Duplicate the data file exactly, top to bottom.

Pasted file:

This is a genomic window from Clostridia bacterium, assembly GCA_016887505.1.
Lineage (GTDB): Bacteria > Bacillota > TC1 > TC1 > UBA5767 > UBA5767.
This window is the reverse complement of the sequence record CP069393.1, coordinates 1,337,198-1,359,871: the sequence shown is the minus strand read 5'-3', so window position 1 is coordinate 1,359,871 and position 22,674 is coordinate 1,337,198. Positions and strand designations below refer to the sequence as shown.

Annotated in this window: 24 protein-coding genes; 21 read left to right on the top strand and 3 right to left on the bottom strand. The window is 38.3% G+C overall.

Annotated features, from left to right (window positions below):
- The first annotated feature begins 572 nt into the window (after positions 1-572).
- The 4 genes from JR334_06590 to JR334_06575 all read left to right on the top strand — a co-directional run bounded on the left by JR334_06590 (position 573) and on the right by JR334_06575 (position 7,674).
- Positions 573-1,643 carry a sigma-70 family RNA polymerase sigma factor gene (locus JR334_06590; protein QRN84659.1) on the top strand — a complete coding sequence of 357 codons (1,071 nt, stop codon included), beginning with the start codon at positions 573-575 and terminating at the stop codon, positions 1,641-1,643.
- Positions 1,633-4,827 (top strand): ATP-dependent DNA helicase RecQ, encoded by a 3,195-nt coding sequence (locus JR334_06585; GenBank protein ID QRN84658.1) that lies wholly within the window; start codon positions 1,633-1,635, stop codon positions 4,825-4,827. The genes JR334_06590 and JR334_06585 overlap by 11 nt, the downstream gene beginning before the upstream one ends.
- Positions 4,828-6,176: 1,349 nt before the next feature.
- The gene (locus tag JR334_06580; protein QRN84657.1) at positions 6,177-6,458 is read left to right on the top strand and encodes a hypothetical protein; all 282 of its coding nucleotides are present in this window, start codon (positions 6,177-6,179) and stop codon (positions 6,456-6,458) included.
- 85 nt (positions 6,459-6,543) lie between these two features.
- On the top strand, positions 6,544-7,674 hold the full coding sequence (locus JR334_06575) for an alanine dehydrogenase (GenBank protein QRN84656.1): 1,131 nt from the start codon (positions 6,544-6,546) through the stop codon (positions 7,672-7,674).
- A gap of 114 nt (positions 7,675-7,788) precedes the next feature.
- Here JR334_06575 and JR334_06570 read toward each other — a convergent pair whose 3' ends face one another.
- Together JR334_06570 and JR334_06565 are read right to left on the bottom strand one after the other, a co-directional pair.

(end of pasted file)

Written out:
This is a genomic window from Clostridia bacterium, assembly GCA_016887505.1.
Lineage (GTDB): Bacteria > Bacillota > TC1 > TC1 > UBA5767 > UBA5767.
This window is the reverse complement of the sequence record CP069393.1, coordinates 1,337,198-1,359,871: the sequence shown is the minus strand read 5'-3', so window position 1 is coordinate 1,359,871 and position 22,674 is coordinate 1,337,198. Positions and strand designations below refer to the sequence as shown.

Annotated in this window: 24 protein-coding genes; 21 read left to right on the top strand and 3 right to left on the bottom strand. The window is 38.3% G+C overall.

Annotated features, from left to right (window positions below):
- The first annotated feature begins 572 nt into the window (after positions 1-572).
- The 4 genes from JR334_06590 to JR334_06575 all read left to right on the top strand — a co-directional run bounded on the left by JR334_06590 (position 573) and on the right by JR334_06575 (position 7,674).
- Positions 573-1,643 carry a sigma-70 family RNA polymerase sigma factor gene (locus JR334_06590; protein QRN84659.1) on the top strand — a complete coding sequence of 357 codons (1,071 nt, stop codon included), beginning with the start codon at positions 573-575 and terminating at the stop codon, positions 1,641-1,643.
- Positions 1,633-4,827 (top strand): ATP-dependent DNA helicase RecQ, encoded by a 3,195-nt coding sequence (locus JR334_06585; GenBank protein ID QRN84658.1) that lies wholly within the window; start codon positions 1,633-1,635, stop codon positions 4,825-4,827. The genes JR334_06590 and JR334_06585 overlap by 11 nt, the downstream gene beginning before the upstream one ends.
- Positions 4,828-6,176: 1,349 nt before the next feature.
- The gene (locus tag JR334_06580; protein QRN84657.1) at positions 6,177-6,458 is read left to right on the top strand and encodes a hypothetical protein; all 282 of its coding nucleotides are present in this window, start codon (positions 6,177-6,179) and stop codon (positions 6,456-6,458) included.
- 85 nt (positions 6,459-6,543) lie between these two features.
- On the top strand, positions 6,544-7,674 hold the full coding sequence (locus JR334_06575) for an alanine dehydrogenase (GenBank protein QRN84656.1): 1,131 nt from the start codon (positions 6,544-6,546) through the stop codon (positions 7,672-7,674).
- A gap of 114 nt (positions 7,675-7,788) precedes the next feature.
- Here JR334_06575 and JR334_06570 read toward each other — a convergent pair whose 3' ends face one another.
- Together JR334_06570 and JR334_06565 are read right to left on the bottom strand one after the other, a co-directional pair.